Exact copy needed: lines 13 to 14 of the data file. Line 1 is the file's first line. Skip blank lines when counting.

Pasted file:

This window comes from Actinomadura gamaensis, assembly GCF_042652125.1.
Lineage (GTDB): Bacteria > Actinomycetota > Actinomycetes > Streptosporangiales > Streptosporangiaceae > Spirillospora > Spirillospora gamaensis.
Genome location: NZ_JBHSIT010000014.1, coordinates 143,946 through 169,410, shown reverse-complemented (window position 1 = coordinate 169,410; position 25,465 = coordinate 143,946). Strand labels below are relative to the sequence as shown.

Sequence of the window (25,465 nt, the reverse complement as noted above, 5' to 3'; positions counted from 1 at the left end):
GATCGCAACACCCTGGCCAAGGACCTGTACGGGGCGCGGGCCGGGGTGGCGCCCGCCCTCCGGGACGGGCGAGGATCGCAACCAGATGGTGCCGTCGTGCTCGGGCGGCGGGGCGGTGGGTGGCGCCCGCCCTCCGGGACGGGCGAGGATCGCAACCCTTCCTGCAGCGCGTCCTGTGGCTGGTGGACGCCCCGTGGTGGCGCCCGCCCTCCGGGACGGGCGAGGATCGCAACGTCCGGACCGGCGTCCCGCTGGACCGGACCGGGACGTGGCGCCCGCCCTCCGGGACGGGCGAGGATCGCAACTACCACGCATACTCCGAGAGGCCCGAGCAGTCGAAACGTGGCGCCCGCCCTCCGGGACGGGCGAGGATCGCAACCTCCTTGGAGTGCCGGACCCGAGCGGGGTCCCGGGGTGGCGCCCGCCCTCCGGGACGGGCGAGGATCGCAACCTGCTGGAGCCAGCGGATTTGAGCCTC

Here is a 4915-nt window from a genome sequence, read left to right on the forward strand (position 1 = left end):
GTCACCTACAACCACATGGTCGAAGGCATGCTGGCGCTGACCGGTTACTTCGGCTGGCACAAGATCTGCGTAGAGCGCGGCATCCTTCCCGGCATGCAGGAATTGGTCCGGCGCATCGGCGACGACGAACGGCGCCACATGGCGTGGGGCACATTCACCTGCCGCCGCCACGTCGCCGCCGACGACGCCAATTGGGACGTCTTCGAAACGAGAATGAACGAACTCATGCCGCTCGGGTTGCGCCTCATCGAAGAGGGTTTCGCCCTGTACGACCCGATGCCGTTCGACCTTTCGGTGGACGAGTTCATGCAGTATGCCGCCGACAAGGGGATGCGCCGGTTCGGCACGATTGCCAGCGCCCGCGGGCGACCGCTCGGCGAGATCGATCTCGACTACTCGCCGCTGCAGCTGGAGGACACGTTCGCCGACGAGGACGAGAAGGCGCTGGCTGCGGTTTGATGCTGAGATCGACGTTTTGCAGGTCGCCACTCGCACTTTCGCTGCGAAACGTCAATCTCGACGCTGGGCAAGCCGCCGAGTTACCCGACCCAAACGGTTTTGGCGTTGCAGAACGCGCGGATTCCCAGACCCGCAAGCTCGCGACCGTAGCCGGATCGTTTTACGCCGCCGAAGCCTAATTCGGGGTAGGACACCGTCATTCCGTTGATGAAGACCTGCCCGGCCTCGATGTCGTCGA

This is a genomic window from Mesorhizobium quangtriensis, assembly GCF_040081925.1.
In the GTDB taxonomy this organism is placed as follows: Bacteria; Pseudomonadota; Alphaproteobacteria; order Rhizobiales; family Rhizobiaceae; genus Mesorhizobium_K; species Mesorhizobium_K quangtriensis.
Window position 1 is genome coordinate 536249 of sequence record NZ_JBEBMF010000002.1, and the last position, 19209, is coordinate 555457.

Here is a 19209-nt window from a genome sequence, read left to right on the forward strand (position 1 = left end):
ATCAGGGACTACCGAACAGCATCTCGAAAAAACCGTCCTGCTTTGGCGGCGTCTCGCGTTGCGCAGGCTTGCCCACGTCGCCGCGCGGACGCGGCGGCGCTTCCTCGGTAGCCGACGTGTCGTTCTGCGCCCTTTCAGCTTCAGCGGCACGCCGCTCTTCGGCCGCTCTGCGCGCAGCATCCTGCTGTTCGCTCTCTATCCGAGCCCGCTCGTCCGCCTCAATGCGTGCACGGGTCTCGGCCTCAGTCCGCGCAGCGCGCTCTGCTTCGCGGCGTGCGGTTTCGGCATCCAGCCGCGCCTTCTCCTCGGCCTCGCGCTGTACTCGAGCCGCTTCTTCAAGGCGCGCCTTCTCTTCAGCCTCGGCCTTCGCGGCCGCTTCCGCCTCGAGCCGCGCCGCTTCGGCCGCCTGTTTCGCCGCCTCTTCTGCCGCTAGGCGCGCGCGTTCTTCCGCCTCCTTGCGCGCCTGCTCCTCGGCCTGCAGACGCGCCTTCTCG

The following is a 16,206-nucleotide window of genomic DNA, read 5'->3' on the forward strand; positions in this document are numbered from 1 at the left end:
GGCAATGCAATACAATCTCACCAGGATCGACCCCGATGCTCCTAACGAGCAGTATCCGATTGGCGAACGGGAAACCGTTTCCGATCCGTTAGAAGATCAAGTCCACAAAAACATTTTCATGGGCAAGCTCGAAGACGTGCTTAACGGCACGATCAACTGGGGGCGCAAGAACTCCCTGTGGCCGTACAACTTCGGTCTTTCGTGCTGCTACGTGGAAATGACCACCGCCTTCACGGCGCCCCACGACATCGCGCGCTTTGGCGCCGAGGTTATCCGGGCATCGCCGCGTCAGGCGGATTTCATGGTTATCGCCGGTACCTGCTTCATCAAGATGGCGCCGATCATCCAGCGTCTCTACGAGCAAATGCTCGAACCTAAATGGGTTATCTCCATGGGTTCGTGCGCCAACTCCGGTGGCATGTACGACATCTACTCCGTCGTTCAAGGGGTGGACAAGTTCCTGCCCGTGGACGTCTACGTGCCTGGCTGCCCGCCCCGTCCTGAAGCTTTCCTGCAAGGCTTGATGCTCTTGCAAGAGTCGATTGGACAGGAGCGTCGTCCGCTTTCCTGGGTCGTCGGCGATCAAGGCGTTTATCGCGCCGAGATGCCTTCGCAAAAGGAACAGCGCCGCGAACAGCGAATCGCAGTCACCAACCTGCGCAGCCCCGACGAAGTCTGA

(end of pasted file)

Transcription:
The following is a 16,206-nucleotide window of genomic DNA, read 5'->3' on the forward strand; positions in this document are numbered from 1 at the left end:
GGCAATGCAATACAATCTCACCAGGATCGACCCCGATGCTCCTAACGAGCAGTATCCGATTGGCGAACGGGAAACCGTTTCCGATCCGTTAGAAGATCAAGTCCACAAAAACATTTTCATGGGCAAGCTCGAAGACGTGCTTAACGGCACGATCAACTGGGGGCGCAAGAACTCCCTGTGGCCGTACAACTTCGGTCTTTCGTGCTGCTACGTGGAAATGACCACCGCCTTCACGGCGCCCCACGACATCGCGCGCTTTGGCGCCGAGGTTATCCGGGCATCGCCGCGTCAGGCGGATTTCATGGTTATCGCCGGTACCTGCTTCATCAAGATGGCGCCGATCATCCAGCGTCTCTACGAGCAAATGCTCGAACCTAAATGGGTTATCTCCATGGGTTCGTGCGCCAACTCCGGTGGCATGTACGACATCTACTCCGTCGTTCAAGGGGTGGACAAGTTCCTGCCCGTGGACGTCTACGTGCCTGGCTGCCCGCCCCGTCCTGAAGCTTTCCTGCAAGGCTTGATGCTCTTGCAAGAGTCGATTGGACAGGAGCGTCGTCCGCTTTCCTGGGTCGTCGGCGATCAAGGCGTTTATCGCGCCGAGATGCCTTCGCAAAAGGAACAGCGCCGCGAACAGCGAATCGCAGTCACCAACCTGCGCAGCCCCGACGAAGTCTGA